European Space Agency on Friday said its historic Rosetta mission has concluded its remarkable 12-year journey with crash-landing on the surface of a distant comet.
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Confirmation of the end of the mission arrived at ESA's control centre in Darmstadt, Germany, with the loss of Rosetta's signal upon impact, the ESA said in a statement.
For its final maneuver, Rosetta had targeted a region on the small lobe of Comet 67P/Churyumov-Gerasimenko, close to a region of active pits in the Ma'at region.
The descent gave Rosetta the opportunity to study the comet's gas, dust and plasma environment very close to its surface, as well as take very high-resolution images.
Pits are of particular interest because they play an important role in the comet's activity. They also provide a unique window into its internal building blocks.
The information collected on the descent to this fascinating region was returned to the Earth before the impact.
"Rosetta has entered the history books once again," said Johann-Dietrich Worner, ESA's Director General.
"Today we celebrate the success of a game-changing mission, one that has surpassed all our dreams and expectations, and one that continues ESA's legacy of ‘firsts' at comets," Worner noted in the statement released on Friday.
Since launch in 2004, Rosetta's nearly eight billion-kilometer journey included three Earth flybys and one at Mars, and two asteroid encounters.
The craft endured 31 months in deep-space hibernation on the most distant leg of its journey, before waking up in January 2014 and finally arriving at the comet in August 2014.
After becoming the first spacecraft to orbit a comet, and the first to deploy a lander, Philae, in November 2014, Rosetta continued to monitor the comet's evolution during their closest approach to the sun and beyond.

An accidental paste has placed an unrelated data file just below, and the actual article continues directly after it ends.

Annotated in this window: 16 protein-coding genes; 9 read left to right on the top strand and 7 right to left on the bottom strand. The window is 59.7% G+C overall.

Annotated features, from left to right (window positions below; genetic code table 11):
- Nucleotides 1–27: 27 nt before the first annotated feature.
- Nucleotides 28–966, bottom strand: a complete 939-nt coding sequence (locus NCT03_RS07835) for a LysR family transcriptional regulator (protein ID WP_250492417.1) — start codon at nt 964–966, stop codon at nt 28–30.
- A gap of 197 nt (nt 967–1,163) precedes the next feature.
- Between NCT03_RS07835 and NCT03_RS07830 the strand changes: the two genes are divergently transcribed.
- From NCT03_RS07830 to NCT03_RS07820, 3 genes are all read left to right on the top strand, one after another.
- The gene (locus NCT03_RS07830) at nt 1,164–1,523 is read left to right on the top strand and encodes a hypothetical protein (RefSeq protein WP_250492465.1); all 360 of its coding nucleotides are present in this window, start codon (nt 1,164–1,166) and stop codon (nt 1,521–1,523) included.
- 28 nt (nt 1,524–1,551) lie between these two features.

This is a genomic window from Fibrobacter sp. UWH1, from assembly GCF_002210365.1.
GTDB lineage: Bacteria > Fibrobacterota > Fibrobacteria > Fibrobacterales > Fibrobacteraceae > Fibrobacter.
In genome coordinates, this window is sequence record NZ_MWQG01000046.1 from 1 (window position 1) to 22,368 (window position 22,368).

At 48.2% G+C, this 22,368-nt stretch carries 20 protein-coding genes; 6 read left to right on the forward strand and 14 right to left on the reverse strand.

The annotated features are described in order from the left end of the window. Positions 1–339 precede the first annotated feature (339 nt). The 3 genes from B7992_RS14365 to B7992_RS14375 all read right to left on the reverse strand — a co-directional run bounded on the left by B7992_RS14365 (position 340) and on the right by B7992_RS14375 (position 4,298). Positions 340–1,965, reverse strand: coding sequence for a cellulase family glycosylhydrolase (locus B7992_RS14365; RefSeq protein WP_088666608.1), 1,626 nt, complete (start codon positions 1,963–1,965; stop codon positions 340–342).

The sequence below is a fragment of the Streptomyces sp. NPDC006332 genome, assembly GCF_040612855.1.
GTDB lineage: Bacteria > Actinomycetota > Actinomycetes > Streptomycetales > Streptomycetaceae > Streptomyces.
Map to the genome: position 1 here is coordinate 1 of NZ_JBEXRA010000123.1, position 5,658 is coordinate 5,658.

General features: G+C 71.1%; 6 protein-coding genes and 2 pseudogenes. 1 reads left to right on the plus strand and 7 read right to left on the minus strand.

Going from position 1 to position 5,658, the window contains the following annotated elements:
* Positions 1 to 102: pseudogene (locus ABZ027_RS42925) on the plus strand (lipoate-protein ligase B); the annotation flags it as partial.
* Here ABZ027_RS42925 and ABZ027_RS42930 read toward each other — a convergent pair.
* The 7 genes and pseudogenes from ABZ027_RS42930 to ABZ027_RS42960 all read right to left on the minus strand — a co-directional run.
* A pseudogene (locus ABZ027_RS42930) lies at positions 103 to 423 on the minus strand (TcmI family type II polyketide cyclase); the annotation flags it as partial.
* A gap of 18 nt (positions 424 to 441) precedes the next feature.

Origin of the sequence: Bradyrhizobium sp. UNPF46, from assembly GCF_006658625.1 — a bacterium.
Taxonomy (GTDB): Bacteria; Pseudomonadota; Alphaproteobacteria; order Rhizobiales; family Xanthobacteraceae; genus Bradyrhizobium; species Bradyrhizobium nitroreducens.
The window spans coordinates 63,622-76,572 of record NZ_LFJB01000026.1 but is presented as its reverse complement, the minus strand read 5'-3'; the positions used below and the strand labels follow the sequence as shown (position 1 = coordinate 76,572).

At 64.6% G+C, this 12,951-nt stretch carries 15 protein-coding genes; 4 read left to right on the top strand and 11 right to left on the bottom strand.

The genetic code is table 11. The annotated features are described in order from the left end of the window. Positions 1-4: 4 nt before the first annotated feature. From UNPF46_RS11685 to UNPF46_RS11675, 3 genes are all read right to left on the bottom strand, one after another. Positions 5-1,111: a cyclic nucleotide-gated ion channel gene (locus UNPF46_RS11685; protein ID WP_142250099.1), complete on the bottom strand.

The decision to end the mission was due to the spacecraft's ever-increasing distance from the sun, which has resulted in significantly reduced solar power with which to operate the vehicle and its instruments.
Mission operators were also faced with an imminent month-long period when the sun is close to the line-of-sight between the Earth and Rosetta, meaning communications with the craft would have become increasingly more difficult.
"With the decision to take Rosetta down to the comet's surface, we boosted the scientific return of the mission through this last, once-in-a-lifetime operation," Mission Manager Patrick Martin said.
Many surprising discoveries have already been made during the mission, not least the curious shape of the comet that became apparent during Rosetta's approach in July and August 2014.
Scientists now believe that the comet's two lobes formed independently, joining in a low-speed collision in the early days of the Solar System.
Long-term monitoring has also shown just how important the comet's shape is in influencing its seasons, in moving dust across its surface, and in explaining the variations measured in the density and composition of the coma, the comet's "atmosphere".
Some of the most unexpected and important results are linked to the gases streaming from the comet's nucleus, including the discovery of molecular oxygen and nitrogen, and water with a different "flavor" to that in Earth's oceans.
Together, these results point to the comet being born in a very cold region of the protoplanetary nebula when the solar system was still forming more than 4.5 billion years ago.
Rosetta was an ESA mission with contributions from its member states and NASA.